Madonna's Manic, Personal 'MDNA'

It's a surprisingly honest, if musically uneven, album from the Queen of Pop.

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AP Images

No one was asking for a Madonna murder ballad, but there one is, a mere two tracks into her 12th album. Five and half minutes long, riding menacing bass pulse worthy of Nine Inch Nails, speckled with clanking percussion and gunfire, "Gang Bang" gives us the Queen of Pop in revenge mode, fantasizing about shooting a lover in the head and then voyaging to hell to shoot him again. The beat dies, a wubwubing dubstep thunderstorm erupts, the cops arrive, and Madonna just gets more pissed. "If you're going to act like a bitch," she cackles—there's another gunshot—"then you're going to die like a bitch."

Well, then. So much for the "World Peace" message she left us with at the end of her Super-Bowl halftime performance this year. Then again, it was never the right message for Madonna, pop music's most excellent conflict-causer for three decades now. When she reemerged into the spotlight at the beginning of 2012, she was in full provocateur mode, sniffing that Lady Gaga's music was a mere "reductive" knockoff of her own material, tossing antifeminist insults at Ricky Gervais during the Golden Globes, and releasing a track list replete with click bait titles like "Girl Gone Wild" and, well, "Gang Bang." She was reminding people not only that she was back, not only of her staggering rap sheet of hits, and not only that she started this whole game that Gaga, Rihanna, Perry, Ke$ha, Britney et. al. have been making so much money playing. She was reminding that more than any of those new-nice upstarts, Madonna's edge is that she has edge.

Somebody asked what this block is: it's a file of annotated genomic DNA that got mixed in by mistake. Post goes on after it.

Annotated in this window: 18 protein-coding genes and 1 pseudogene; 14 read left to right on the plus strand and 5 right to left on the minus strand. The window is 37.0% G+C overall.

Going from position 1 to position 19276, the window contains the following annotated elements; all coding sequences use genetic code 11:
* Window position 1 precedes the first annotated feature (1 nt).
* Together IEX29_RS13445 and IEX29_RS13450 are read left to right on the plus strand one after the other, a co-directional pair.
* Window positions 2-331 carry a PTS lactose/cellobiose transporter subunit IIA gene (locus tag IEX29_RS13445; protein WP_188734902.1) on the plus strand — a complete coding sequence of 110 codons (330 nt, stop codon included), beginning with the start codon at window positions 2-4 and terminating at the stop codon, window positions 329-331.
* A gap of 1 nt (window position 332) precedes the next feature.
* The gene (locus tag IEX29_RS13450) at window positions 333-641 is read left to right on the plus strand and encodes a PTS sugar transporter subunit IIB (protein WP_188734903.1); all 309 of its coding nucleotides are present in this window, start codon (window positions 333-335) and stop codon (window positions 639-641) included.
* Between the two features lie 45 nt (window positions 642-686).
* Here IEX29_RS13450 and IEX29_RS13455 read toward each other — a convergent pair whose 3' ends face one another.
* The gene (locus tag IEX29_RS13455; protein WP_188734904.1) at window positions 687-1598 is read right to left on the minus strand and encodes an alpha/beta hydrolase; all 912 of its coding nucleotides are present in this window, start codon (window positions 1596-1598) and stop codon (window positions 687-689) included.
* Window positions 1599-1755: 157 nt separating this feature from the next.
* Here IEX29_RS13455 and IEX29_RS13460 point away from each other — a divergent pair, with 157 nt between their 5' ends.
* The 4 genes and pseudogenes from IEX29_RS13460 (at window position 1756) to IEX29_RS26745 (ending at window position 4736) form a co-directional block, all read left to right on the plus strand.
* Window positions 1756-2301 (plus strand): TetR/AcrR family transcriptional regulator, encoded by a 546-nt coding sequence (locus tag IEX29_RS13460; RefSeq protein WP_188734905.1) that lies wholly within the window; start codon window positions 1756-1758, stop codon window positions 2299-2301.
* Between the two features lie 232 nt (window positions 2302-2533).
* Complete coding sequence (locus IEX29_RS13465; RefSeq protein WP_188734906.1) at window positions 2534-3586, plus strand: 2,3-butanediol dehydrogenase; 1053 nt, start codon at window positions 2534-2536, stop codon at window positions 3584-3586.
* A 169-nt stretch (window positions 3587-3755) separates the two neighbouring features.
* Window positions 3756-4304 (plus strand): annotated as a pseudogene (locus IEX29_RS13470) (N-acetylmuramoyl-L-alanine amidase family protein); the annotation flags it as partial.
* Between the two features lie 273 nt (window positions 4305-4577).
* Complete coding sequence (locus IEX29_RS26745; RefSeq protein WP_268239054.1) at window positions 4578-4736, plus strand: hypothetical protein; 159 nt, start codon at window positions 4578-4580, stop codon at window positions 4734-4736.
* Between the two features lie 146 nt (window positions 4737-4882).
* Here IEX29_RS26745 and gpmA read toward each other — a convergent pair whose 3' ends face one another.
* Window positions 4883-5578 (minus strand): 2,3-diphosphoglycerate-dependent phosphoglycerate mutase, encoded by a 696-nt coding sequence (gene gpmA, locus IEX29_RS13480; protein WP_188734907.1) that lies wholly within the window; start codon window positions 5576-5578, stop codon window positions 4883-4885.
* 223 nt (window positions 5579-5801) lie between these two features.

Rarely do pop stars as high gloss as this one so convincingly reveal their lives to be a mess.

MDNA, out today, is a strange, asymmetrical, halfway successful album. Its strength is in how it shows Madonna—she of cartoonishly meticulous self-presentation: toned arms, put-on accent, and vanity film projects—as shitty, worn out, and human as anyone. In pop now, this is almost radical. Gaga trades her humanity for symbol-rich otherness, Perry and Spear affect just enough character to be memorable, and Ke$ha inflates her own personality to achieve her drunken Superwoman shtick. Perhaps not quite intuitively, Rihanna stands as the most Madonna-esque for the way she scares parents and trades on her supposed personal life for attention, but stunts like pairing with Chris Brown are just that: stunts. Meanwhile, "Gang Bang" camp and track titles aside, MDNA features little self-conscious provocation, which is the second-most surprising thing about it. The first? That it makes the argument for Madonna as the most honest dance-pop diva we have.

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Spencer Kornhaber is a senior associate editor at The Atlantic, where he edits the Entertainment channel. More

Before coming to The Atlantic, he worked as an editor for AOL's and as a staff writer at Village Voice Media's OC Weekly. He has also written for Spin, The AV Club,, Field & Stream, and The Orange County Register.

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